In our quest for ever-faster build times, we noticed that a large portion of our time running tests was getting the next OID for persisted objects.

After some investigation, we discovered the bottleneck. For every persisted object created in the system, a new connection was obtained from our datasource and a query was issued to retrieve a single OID. I know, I know… not very efficient. We wanted to refactor the code to grab batches of OIDs and cache them in memory.

How do we get groups of OIDs from an Oracle sequence? We had a couple of choices.

Modify the sequence’s INCREMENT BY to something larger than one.
We liked this approach because it allowed us to get a batch of OIDs with one query. But.. This approach has problems for external code that inserts data into our database. The external code would also have to know about the change in INCREMENT BY.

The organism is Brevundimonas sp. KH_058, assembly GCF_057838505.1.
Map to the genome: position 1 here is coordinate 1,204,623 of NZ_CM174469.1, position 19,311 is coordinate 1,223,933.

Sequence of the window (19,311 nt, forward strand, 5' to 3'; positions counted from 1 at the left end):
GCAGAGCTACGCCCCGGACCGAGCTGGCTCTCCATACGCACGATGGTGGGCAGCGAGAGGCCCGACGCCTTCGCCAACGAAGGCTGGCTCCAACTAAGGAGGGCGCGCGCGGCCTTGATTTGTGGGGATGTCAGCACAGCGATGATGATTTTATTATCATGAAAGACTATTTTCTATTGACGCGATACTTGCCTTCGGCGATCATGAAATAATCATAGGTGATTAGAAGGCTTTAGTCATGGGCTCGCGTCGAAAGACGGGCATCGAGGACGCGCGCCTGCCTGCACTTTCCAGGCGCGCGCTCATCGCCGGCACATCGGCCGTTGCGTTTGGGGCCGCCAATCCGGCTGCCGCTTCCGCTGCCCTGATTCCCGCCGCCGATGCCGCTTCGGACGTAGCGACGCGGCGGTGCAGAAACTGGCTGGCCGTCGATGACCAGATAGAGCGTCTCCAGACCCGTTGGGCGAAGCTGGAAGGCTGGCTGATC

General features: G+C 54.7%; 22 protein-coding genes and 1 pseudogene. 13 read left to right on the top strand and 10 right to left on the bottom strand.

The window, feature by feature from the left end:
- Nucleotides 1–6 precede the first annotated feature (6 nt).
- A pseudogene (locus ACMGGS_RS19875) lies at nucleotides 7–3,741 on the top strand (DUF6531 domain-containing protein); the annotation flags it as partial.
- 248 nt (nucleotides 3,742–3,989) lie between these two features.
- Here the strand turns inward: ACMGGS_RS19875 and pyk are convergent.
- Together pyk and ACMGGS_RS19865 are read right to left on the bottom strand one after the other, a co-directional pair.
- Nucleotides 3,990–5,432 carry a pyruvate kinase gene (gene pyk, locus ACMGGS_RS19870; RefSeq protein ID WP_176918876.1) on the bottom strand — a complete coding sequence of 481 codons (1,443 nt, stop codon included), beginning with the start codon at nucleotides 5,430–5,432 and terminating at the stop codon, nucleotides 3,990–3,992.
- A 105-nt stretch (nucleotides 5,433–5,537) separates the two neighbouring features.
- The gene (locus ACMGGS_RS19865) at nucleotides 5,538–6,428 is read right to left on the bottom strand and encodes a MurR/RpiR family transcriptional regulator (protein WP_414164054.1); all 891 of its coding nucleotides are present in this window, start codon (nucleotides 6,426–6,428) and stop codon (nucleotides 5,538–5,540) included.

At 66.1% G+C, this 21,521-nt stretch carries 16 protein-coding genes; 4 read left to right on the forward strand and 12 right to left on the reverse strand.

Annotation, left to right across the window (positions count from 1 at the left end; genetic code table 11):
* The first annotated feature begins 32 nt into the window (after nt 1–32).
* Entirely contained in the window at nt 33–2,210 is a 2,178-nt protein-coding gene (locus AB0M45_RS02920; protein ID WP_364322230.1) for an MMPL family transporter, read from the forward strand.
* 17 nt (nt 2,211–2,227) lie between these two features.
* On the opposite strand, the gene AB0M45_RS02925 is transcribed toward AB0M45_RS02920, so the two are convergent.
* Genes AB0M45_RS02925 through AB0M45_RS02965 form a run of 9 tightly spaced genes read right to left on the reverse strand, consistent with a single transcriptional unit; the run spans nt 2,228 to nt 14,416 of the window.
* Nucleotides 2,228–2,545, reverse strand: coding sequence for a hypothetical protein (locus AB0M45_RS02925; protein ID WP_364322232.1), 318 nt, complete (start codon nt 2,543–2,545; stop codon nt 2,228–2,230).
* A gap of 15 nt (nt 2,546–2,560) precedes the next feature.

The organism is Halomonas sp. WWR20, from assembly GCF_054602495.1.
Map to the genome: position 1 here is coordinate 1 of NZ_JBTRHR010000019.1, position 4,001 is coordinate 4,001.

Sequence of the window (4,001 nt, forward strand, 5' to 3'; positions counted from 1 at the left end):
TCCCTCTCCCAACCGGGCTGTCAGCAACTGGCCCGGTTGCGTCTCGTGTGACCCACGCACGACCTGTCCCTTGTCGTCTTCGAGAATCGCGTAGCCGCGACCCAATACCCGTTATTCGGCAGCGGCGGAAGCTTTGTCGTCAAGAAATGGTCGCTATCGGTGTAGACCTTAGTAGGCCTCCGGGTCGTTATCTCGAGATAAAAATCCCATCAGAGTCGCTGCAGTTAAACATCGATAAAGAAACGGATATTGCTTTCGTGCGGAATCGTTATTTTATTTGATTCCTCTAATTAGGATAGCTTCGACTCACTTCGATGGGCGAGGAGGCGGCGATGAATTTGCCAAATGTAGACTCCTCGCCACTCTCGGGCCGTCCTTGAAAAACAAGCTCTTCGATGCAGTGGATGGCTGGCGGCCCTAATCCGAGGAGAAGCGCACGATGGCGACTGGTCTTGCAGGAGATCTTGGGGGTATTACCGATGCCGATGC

Changing all of the external integration code seemed like a big task. We wanted to find an approach that allowed us to keep the sequence unchanged, but allowed us to get a batch of OIDs with one query.

Query the sequence for a batch of OIDs
How do we do that? We need a query in Oracle that will generate N number of results. We tried several queries before we finally settled on one clever query. (Or at least it was clever to us.)


The clever part is the CONNECT BY LEVEL. This allows us to generate an arbitrary number of rows in our result set. The sequencer does the rest. We capture the results from the query and hand them out in memory. This query gave us the best of both worlds. We got to get a batch of OIDs with one query without having to change any of our external systems.

Where do we go from here?
In a word, GUIDs. This was a necessary performance related step on the way to implementing GUIDs.

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